Making Sense of Utah Bankruptcy: “Secured,” “Priority,” and “General Unsecured” Debts

Bankruptcy deals with debts. The key to understanding the Utah Chapter 7 and Chapter 13 options is understanding the three main kinds of debts.   Here’s the sentence that we’re exploring today:

Bankruptcy generally treats debts the same as long as they are in the same legal category, so understanding how Chapter 7 and Chapter 13 treat your debts begins with understanding the three main debt categories: secured, priority, and general unsecured.

Fairness to Creditors Means Equal Treatment Bankruptcy makes a lot more sense if you know which of the three main categories of debts each…

Making Sense of Bankruptcy in Utah: Avoid Dangerous “Preference” Payments

Be careful about trying to be nice and paying back relatives and friends in order to keep them out of your Utah bankruptcy case.   Here’s the sentence that we’re exploring today:

You may be tempted to pay certain special creditors before filing bankruptcy—such as relatives or friends, but if you do so (within a year before filing) under certain circumstances they may need to pay back what you paid, not to you but to your other creditors, confounding your and their intentions, even if those intentions were good; so avoid paying relatives, friends, or anybody else

Making Sense of Utah Bankruptcy: Losing the Crucial “Automatic Stay” through Multiple Bankruptcy Filings

A law designed to stop the “serial filing” of bankruptcy cases could render useless one of your most important weapons against creditors.   Here’s the sentence that we’re exploring today:

When filing bankruptcy there is almost no benefit more important than the “automatic stay” so the effect of losing it can be extremely harmful, and that can happen if you’ve had a prior bankruptcy case or cases dismissed within the last year, which could possibly happen even without you knowing.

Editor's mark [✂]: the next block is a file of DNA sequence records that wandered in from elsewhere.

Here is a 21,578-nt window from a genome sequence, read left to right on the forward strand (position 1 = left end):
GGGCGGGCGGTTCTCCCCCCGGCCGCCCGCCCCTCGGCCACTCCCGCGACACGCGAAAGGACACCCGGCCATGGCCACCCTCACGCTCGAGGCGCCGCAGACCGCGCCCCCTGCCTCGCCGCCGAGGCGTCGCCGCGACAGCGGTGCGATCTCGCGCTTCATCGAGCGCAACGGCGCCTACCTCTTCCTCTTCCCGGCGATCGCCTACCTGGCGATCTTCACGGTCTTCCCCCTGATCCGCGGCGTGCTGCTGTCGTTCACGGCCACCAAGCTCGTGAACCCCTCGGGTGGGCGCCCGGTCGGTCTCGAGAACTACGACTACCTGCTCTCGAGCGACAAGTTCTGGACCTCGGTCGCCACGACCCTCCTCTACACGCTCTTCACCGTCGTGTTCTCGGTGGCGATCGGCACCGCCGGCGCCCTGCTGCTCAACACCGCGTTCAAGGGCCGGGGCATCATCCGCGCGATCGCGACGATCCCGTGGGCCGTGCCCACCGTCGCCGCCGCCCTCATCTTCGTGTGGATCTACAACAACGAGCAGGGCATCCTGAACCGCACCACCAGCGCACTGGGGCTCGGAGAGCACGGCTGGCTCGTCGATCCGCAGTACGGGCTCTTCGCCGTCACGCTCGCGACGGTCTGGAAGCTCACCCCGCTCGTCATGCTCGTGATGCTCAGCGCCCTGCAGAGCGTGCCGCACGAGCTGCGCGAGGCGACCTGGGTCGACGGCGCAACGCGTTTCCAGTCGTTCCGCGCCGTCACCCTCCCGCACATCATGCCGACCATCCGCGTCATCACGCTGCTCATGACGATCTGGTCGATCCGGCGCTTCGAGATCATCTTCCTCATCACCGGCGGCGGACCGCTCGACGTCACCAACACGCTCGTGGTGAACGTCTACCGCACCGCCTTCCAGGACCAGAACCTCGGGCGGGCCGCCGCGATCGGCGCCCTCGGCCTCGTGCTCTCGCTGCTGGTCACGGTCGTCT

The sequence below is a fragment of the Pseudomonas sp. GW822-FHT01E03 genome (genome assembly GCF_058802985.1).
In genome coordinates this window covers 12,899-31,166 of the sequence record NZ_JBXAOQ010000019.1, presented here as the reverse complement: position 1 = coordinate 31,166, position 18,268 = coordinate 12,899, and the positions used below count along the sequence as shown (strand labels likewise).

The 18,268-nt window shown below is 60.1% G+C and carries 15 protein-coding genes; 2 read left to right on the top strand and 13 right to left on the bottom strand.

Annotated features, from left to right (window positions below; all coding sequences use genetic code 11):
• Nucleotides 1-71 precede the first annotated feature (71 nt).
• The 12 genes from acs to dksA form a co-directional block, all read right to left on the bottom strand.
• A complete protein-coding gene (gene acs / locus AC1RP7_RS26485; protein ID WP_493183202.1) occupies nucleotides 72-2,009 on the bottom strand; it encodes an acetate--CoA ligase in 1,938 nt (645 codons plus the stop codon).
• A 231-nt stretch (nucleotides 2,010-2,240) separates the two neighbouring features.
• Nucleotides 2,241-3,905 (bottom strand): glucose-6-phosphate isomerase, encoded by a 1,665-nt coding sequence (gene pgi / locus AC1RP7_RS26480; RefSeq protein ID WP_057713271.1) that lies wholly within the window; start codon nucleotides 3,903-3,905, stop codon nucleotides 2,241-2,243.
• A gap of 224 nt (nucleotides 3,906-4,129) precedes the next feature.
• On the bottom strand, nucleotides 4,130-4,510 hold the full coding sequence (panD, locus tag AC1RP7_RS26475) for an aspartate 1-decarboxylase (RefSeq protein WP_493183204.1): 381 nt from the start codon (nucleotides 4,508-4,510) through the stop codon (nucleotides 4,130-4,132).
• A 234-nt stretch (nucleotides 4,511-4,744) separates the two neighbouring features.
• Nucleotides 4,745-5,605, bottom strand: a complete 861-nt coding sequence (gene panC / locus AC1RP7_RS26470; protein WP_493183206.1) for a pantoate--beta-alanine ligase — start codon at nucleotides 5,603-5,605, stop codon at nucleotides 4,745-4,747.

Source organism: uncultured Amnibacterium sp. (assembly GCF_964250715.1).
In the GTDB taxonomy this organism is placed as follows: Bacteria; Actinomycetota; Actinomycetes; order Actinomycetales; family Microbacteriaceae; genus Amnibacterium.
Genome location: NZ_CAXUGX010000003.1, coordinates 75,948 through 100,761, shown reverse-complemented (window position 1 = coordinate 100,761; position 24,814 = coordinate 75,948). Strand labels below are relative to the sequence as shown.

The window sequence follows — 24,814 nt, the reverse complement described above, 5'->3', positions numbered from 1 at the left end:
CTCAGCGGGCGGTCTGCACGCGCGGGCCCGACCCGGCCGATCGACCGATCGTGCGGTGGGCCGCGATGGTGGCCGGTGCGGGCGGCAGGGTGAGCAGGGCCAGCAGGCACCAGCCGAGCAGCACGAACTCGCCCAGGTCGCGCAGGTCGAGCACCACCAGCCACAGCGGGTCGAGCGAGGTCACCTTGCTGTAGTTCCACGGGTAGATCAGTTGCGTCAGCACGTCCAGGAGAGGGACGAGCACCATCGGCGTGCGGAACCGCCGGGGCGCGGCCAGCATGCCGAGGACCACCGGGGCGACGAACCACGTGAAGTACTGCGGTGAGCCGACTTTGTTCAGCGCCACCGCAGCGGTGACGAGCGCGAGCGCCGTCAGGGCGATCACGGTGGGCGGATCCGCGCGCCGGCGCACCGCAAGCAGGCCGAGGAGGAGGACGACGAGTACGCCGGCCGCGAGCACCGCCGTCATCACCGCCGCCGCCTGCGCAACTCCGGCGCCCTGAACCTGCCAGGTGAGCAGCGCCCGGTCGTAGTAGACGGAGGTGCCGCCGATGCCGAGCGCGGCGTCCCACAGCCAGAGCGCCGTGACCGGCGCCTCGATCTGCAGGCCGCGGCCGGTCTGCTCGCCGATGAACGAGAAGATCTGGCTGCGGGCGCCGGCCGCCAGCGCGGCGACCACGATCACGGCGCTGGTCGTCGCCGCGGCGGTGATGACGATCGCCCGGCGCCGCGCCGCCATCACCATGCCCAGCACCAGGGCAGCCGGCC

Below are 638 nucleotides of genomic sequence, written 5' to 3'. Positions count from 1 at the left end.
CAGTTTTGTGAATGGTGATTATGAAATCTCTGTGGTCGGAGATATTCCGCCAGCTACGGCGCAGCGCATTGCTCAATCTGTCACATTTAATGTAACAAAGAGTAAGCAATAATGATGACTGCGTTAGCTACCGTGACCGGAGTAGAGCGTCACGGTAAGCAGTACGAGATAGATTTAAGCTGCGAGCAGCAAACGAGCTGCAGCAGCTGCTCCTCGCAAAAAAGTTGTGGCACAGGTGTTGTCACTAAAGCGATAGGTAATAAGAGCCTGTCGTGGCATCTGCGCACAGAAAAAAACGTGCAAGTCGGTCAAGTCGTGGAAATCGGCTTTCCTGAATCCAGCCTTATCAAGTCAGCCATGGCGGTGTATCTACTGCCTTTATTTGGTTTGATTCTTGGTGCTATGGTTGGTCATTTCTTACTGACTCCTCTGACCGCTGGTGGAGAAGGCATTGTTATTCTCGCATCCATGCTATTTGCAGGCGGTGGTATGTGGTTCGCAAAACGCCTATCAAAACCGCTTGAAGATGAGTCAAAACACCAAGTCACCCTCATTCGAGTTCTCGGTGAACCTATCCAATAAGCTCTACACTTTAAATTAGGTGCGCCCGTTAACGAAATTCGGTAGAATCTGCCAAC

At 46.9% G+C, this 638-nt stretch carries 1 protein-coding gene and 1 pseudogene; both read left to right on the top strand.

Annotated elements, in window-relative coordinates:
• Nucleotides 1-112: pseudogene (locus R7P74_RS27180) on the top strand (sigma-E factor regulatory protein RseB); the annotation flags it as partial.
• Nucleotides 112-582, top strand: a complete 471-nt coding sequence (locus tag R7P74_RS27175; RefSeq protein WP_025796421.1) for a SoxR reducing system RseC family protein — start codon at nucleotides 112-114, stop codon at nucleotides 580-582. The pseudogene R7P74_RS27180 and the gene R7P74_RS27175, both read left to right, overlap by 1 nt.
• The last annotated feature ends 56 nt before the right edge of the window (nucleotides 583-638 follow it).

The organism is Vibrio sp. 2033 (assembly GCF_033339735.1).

The Crucial Automatic Stay  The “automatic stay” is the federal law which stops creditors from collecting from you…

Making Sense of Bankruptcy in Utah: Potential Concerns about Recent Sales, Transfers and Gifts

To discourage disposing of assets before bankruptcy, a Utah Trustee can potentially undo a prior transaction in order to benefit all creditors.   Here’s the sentence that we’re exploring today:

Because the bankruptcy process really cares about assets, if you sell, transfer or gift an asset during a certain period of time before filing bankruptcy, that transaction may be a “fraudulent transfer,” with the result that the bankruptcy trustee may “avoid” (undo) that transaction, whether there was or there was not anything fraudulent about it.

Bankruptcy is about fairness between debtors and creditors. Part of that fairness is…

Making Sense of Utah Bankruptcy: Filing without Your Spouse to Protect His or Her Assets

You may not need to file bankruptcy without your spouse to prevent her or her asset(s) being liquidated.   Here’s the sentence that we’re explaining today:

If you want to prevent your spouse’s separate assets from being potentially taken by a bankruptcy trustee, don’t take the risks of filing a bankruptcy case without your spouse without first finding out if 1) those assets are already protected by available property exemptions, 2) can be protected through a joint Chapter 13 filing or 3) through smart pre-bankruptcy planning.

In the right circumstances it’s sensible for a married person to file…